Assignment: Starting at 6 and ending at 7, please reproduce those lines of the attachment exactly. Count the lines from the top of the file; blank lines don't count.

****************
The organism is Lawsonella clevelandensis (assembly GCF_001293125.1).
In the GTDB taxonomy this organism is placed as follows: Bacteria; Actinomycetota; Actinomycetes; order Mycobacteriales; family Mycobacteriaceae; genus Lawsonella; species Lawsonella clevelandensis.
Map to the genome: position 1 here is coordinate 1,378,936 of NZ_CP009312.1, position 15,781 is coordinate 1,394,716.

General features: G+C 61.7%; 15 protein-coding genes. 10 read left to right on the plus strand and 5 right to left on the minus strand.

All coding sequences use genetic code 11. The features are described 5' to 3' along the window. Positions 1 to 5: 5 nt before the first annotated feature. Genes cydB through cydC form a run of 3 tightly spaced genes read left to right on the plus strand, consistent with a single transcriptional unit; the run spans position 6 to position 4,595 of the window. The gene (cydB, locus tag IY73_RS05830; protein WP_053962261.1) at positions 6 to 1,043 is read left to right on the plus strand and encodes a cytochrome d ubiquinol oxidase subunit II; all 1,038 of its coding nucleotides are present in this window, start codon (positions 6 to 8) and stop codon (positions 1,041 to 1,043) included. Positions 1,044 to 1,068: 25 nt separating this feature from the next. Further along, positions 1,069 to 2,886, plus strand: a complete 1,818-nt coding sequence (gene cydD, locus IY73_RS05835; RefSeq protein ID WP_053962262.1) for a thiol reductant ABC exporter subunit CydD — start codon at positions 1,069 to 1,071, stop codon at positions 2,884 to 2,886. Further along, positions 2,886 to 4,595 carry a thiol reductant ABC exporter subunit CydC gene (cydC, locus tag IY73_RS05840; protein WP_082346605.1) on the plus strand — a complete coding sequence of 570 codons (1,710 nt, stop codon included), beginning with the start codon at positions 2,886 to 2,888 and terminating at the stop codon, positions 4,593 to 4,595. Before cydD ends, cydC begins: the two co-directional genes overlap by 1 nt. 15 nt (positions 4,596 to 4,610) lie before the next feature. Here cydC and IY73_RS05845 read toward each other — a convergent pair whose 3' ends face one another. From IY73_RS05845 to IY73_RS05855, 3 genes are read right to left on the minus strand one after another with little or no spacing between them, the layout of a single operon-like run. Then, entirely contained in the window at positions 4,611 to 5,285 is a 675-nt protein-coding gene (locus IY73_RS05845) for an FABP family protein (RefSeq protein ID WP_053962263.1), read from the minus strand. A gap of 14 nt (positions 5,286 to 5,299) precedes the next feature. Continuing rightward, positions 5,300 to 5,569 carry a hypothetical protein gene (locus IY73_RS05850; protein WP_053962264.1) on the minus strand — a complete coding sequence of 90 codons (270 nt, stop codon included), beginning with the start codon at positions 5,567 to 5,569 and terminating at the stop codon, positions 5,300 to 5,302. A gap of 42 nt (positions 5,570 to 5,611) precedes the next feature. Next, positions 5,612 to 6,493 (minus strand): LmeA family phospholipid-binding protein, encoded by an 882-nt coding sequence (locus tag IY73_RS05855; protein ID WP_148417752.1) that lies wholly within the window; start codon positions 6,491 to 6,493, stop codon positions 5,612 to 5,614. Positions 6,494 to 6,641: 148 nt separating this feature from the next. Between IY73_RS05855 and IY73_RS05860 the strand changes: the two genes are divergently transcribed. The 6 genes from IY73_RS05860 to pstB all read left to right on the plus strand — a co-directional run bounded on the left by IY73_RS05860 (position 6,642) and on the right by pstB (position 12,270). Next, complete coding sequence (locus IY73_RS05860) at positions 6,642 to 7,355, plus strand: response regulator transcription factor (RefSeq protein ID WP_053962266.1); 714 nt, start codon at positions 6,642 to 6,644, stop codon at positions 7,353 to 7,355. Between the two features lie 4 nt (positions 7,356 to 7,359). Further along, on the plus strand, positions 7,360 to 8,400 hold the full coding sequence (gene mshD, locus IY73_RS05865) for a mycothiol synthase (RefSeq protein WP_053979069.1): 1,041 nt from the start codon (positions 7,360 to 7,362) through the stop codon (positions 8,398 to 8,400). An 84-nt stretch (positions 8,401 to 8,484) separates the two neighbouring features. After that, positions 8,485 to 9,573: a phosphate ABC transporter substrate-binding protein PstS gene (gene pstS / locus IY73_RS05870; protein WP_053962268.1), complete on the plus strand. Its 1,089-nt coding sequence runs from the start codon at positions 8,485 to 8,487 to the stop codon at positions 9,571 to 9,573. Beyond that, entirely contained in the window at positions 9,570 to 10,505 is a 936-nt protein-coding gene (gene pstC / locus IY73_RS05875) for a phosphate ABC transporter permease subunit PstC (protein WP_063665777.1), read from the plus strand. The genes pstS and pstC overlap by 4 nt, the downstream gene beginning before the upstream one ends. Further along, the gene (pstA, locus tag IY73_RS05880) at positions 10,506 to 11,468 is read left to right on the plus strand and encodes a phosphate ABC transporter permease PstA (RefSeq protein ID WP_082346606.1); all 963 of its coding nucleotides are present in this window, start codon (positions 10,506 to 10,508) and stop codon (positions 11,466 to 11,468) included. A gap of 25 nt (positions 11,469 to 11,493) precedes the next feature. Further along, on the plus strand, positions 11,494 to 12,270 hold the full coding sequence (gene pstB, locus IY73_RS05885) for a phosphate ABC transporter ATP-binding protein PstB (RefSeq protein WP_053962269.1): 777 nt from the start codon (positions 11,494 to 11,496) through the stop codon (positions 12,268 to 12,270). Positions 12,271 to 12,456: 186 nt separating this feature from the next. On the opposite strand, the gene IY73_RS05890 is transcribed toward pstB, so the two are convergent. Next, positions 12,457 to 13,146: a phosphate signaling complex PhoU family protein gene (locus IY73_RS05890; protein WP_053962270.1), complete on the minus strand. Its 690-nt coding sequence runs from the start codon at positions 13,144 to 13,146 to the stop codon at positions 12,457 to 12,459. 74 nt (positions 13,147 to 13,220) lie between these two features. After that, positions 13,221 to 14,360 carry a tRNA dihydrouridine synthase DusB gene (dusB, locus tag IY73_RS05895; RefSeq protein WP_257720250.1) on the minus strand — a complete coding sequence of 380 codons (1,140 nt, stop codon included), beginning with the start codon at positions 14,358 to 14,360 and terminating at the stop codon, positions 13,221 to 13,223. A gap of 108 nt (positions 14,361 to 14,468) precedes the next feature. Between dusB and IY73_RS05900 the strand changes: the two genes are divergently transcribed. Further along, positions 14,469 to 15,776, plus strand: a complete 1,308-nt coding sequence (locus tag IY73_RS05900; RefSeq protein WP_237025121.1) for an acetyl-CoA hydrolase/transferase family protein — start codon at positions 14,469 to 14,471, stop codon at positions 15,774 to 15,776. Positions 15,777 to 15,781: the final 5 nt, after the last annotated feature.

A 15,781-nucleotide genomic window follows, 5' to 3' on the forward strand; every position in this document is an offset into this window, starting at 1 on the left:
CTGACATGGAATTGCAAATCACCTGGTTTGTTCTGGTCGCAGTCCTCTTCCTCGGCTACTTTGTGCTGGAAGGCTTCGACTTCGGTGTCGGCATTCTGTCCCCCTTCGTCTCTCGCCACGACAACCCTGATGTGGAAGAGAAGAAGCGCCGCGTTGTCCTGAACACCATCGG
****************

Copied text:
A 15,781-nucleotide genomic window follows, 5' to 3' on the forward strand; every position in this document is an offset into this window, starting at 1 on the left:
CTGACATGGAATTGCAAATCACCTGGTTTGTTCTGGTCGCAGTCCTCTTCCTCGGCTACTTTGTGCTGGAAGGCTTCGACTTCGGTGTCGGCATTCTGTCCCCCTTCGTCTCTCGCCACGACAACCCTGATGTGGAAGAGAAGAAGCGCCGCGTTGTCCTGAACACCATCGG